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Author Topic: KEMET THIS WEEK, Episode 5, 07/24/2009  (Read 2422 times)

Offline Senushemi

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KEMET THIS WEEK, Episode 5, 07/24/2009
« on: December 29, 2009, 09:30:06 pm »
KEMET THIS WEEK – PODCAST #5



Hello, everybody, and welcome to “Kemet This Week.”  Wep Ronpet is almost here, so this year I’d like to talk to you about... New Year’s resolutions.  I know, I know, just like most of you I’ve made my share over the years and broken my share as well.  Sometimes it seems like one naturally follows the other and the question isn’t whether I’ll keep a resolution all year but how many months or weeks or days it’ll take before breaking it.

So why do we do it at all?  On the secular calendar, the New Year’s Day marks the start of a new year and another milestone in our lives.  While people are living longer than ever, we still only get so many years, and the changing of the calendar is a reminder for us to value the time we have.  For the Kemetic Orthodox, our New Year’s Day takes on even greater significance.  It’s the dawn of renewal in the truest sense.  The old year, the old slate wiped away, and the beginning of a new world, a world that will become whatever we make it.  What a powerful time to contemplate the things in your own life that you’d like to change and resolve to improve yourself in the year to come.  Almost too powerful, really.  By attaching our goals to the turning of the year, there’s a certain urge to reach for the grandiose, to match the momentousness of the occasion.  This’ll be the year that I exercise every single day, that I write the great American novel, that I lose a hundred pounds, that I pay all my bills and get out of debt completely.  Is it any wonder, setting the stakes so high, that the temptation to give up is almost insurmountable?  And once we do surrender to inertia, it makes it that much harder to keep future resolutions.  After all, we’ve failed once--why bother trying again?

I believe that New Year’s resolutions are a valuable and worthwhile tool, but it’s important to temper optimism with realism.  A small, manageable goal might not seem terribly impressive, but ask yourself this:  what’s better, a small objective that you successfully meet, giving you the sense of pride and accomplishment to help you move on to your next goal and then the next after that, and so on and so on, or an enormous task that ends in defeat?  So here’s one of my new year’s resolutions, which I’m sharing by way of example.  I want to put more emphasis on my writing career in the coming year.  At first I considered resolving to write 2,000 words a day, every day.  It’s a feasible goal - I’ve sustained that kind of pace for a few weeks at a time in the past - but then I thought about it honestly.  I’m working longer hours than ever at my job, the Temple takes up more and more time as our membership grows, I have some projects that have to get done around the house in the near future, and I realized – 2,000 words every day?  Every single day, meaning the moment that I have a crisis or a large block of appointments I’ve failed to meet my goal?  With that resolution, I’d be setting myself up to fail.  So I’m dialing it back a little.  My new year’s resolution is to write 10,000 words a week. That’s about 1,400 a day, or, to put it another way, I can still write 2,000 words every day and afford to skip two days a week if I have something else that has to get done.  It’s close to my original goal, but I’ve built in a little padding, so to speak.  It’s a goal that will challenge me to stick to a schedule and improve my discipline, but loose enough that I won’t feel daunted before I even start.  I think I can do it!  Of course, I’ve just announced my resolution to you all on this podcast, so now I’d better stick to it or I’m really going to look silly.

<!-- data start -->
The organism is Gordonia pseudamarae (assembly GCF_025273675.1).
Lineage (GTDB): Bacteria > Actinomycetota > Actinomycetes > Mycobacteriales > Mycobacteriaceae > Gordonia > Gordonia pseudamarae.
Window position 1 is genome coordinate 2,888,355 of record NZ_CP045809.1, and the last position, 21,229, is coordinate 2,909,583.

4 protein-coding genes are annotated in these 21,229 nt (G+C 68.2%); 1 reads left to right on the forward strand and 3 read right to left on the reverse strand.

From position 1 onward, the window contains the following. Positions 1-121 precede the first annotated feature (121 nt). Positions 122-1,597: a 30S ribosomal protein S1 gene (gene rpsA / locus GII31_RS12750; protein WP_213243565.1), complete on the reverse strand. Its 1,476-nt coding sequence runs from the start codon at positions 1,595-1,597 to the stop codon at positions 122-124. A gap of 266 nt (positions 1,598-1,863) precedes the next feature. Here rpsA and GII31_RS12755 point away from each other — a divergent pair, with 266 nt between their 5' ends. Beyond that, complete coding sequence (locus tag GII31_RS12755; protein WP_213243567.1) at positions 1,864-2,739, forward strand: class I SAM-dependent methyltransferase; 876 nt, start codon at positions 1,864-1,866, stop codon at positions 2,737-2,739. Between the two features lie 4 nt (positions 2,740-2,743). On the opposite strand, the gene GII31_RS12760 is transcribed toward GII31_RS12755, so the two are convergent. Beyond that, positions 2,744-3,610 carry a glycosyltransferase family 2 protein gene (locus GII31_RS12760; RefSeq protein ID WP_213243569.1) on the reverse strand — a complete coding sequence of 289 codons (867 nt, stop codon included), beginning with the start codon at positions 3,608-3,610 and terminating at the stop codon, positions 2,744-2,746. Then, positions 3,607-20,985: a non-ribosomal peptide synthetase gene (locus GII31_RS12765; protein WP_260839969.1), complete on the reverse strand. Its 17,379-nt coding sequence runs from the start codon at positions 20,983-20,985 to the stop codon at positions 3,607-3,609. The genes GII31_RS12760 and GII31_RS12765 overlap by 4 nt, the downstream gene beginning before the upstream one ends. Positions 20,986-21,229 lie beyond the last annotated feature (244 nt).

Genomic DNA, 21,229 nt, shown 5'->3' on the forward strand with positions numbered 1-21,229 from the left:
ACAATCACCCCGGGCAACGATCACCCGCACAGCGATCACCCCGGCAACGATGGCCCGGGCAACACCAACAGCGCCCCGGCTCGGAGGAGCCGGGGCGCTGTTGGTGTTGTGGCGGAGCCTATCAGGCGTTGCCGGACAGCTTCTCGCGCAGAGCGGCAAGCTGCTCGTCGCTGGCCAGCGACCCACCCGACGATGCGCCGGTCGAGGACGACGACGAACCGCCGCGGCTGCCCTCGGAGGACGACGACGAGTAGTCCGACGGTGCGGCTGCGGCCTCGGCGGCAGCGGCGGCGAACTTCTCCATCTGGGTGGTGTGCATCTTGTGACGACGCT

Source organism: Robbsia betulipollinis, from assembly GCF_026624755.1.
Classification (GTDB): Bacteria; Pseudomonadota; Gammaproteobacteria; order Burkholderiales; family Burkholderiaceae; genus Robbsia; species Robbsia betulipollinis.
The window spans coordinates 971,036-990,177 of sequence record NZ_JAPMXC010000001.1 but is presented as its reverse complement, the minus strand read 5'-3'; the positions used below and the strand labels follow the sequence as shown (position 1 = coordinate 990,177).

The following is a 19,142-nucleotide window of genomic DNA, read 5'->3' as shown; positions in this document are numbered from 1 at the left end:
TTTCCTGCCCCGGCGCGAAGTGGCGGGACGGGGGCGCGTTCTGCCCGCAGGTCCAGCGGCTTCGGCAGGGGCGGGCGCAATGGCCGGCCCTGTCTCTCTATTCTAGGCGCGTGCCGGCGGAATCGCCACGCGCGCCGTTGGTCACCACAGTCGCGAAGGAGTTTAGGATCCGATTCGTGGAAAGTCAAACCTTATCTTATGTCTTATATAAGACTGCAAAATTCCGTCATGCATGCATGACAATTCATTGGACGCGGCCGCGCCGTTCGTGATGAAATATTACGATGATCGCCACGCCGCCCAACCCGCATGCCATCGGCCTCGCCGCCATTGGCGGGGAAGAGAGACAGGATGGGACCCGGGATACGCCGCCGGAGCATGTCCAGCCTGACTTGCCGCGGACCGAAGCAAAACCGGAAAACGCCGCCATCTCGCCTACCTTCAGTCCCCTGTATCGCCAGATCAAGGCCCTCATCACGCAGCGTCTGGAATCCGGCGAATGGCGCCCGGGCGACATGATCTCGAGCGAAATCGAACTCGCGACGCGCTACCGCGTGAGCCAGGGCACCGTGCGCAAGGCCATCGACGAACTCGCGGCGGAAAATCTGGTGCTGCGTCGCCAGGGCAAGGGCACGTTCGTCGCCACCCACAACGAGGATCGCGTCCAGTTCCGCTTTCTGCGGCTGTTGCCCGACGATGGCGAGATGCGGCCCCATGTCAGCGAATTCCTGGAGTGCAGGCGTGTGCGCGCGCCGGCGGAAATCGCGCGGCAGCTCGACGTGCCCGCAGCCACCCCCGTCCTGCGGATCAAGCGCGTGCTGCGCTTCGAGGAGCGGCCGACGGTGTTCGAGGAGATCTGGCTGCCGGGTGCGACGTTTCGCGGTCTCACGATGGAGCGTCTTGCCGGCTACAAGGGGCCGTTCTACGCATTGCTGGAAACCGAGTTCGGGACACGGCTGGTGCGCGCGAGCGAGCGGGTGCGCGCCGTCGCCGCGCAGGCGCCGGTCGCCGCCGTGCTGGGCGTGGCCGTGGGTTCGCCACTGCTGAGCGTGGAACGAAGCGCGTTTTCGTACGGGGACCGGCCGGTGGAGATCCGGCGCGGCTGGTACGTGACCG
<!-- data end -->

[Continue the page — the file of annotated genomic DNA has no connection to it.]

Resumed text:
In a nutshell, look for resolutions that will challenge you, stretch your boundaries, but not pile so much on your shoulders that you can’t hope to succeed.  New Year’s resolutions should be a fun opportunity to grow, not a year-long uphill struggle.  I encourage you to think it over and give it a try.  Now is the time, because Wep Ronpet is less than two weeks away.  There’s change in the air.  Can you feel it?  Don’t let the chance to become a part of that change pass you by.

This has been “Kemet This Week,” Episode 5, for July 24, 2009. Thanks for listening, and we’ll see you next week.



« Last Edit: December 31, 1969, 06:00:00 pm by Senushemi »
Sat Bast her Djehuty her Hekatawy Alexandros (AUS) meryt Sekhmet
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